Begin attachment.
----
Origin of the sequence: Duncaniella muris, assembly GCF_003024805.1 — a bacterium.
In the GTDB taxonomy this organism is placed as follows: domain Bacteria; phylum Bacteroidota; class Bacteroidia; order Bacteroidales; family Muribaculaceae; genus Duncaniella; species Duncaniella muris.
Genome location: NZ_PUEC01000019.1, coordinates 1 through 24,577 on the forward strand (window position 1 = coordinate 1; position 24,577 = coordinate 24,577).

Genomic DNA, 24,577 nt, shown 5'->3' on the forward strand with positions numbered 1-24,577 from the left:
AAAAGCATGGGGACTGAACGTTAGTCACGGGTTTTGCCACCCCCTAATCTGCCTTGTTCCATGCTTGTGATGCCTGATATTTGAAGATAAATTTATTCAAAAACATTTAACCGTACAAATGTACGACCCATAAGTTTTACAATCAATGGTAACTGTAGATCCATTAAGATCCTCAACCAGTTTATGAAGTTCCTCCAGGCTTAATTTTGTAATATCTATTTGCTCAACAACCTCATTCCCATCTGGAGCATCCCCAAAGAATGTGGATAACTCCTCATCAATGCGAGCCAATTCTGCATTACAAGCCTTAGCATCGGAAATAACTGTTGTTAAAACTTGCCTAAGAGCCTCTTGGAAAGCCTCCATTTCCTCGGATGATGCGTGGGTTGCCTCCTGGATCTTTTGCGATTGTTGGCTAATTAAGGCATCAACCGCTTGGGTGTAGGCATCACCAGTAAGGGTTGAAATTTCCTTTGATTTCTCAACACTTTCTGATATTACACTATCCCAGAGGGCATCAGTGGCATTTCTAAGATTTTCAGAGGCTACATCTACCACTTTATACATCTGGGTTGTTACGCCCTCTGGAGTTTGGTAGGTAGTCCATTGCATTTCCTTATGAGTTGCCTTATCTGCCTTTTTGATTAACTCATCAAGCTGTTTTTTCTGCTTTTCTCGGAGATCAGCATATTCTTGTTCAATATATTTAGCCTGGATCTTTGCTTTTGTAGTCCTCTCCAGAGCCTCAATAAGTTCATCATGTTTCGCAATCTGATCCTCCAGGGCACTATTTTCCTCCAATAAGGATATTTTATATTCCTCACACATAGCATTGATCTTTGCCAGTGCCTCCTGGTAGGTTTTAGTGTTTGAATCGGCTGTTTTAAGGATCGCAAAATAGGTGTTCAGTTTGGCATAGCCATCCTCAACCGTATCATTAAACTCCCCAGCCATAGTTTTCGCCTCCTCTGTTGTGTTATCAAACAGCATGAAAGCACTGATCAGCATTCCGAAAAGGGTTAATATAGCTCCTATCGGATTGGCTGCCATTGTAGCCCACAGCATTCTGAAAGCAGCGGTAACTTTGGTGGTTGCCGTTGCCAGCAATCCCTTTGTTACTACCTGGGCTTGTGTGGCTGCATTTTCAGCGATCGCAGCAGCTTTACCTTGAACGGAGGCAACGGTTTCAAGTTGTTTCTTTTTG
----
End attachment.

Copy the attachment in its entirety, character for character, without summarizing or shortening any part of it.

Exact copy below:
Origin of the sequence: Duncaniella muris, assembly GCF_003024805.1 — a bacterium.
In the GTDB taxonomy this organism is placed as follows: domain Bacteria; phylum Bacteroidota; class Bacteroidia; order Bacteroidales; family Muribaculaceae; genus Duncaniella; species Duncaniella muris.
Genome location: NZ_PUEC01000019.1, coordinates 1 through 24,577 on the forward strand (window position 1 = coordinate 1; position 24,577 = coordinate 24,577).

Genomic DNA, 24,577 nt, shown 5'->3' on the forward strand with positions numbered 1-24,577 from the left:
AAAAGCATGGGGACTGAACGTTAGTCACGGGTTTTGCCACCCCCTAATCTGCCTTGTTCCATGCTTGTGATGCCTGATATTTGAAGATAAATTTATTCAAAAACATTTAACCGTACAAATGTACGACCCATAAGTTTTACAATCAATGGTAACTGTAGATCCATTAAGATCCTCAACCAGTTTATGAAGTTCCTCCAGGCTTAATTTTGTAATATCTATTTGCTCAACAACCTCATTCCCATCTGGAGCATCCCCAAAGAATGTGGATAACTCCTCATCAATGCGAGCCAATTCTGCATTACAAGCCTTAGCATCGGAAATAACTGTTGTTAAAACTTGCCTAAGAGCCTCTTGGAAAGCCTCCATTTCCTCGGATGATGCGTGGGTTGCCTCCTGGATCTTTTGCGATTGTTGGCTAATTAAGGCATCAACCGCTTGGGTGTAGGCATCACCAGTAAGGGTTGAAATTTCCTTTGATTTCTCAACACTTTCTGATATTACACTATCCCAGAGGGCATCAGTGGCATTTCTAAGATTTTCAGAGGCTACATCTACCACTTTATACATCTGGGTTGTTACGCCCTCTGGAGTTTGGTAGGTAGTCCATTGCATTTCCTTATGAGTTGCCTTATCTGCCTTTTTGATTAACTCATCAAGCTGTTTTTTCTGCTTTTCTCGGAGATCAGCATATTCTTGTTCAATATATTTAGCCTGGATCTTTGCTTTTGTAGTCCTCTCCAGAGCCTCAATAAGTTCATCATGTTTCGCAATCTGATCCTCCAGGGCACTATTTTCCTCCAATAAGGATATTTTATATTCCTCACACATAGCATTGATCTTTGCCAGTGCCTCCTGGTAGGTTTTAGTGTTTGAATCGGCTGTTTTAAGGATCGCAAAATAGGTGTTCAGTTTGGCATAGCCATCCTCAACCGTATCATTAAACTCCCCAGCCATAGTTTTCGCCTCCTCTGTTGTGTTATCAAACAGCATGAAAGCACTGATCAGCATTCCGAAAAGGGTTAATATAGCTCCTATCGGATTGGCTGCCATTGTAGCCCACAGCATTCTGAAAGCAGCGGTAACTTTGGTGGTTGCCGTTGCCAGCAATCCCTTTGTTACTACCTGGGCTTGTGTGGCTGCATTTTCAGCGATCGCAGCAGCTTTACCTTGAACGGAGGCAACGGTTTCAAGTTGTTTCTTTTTG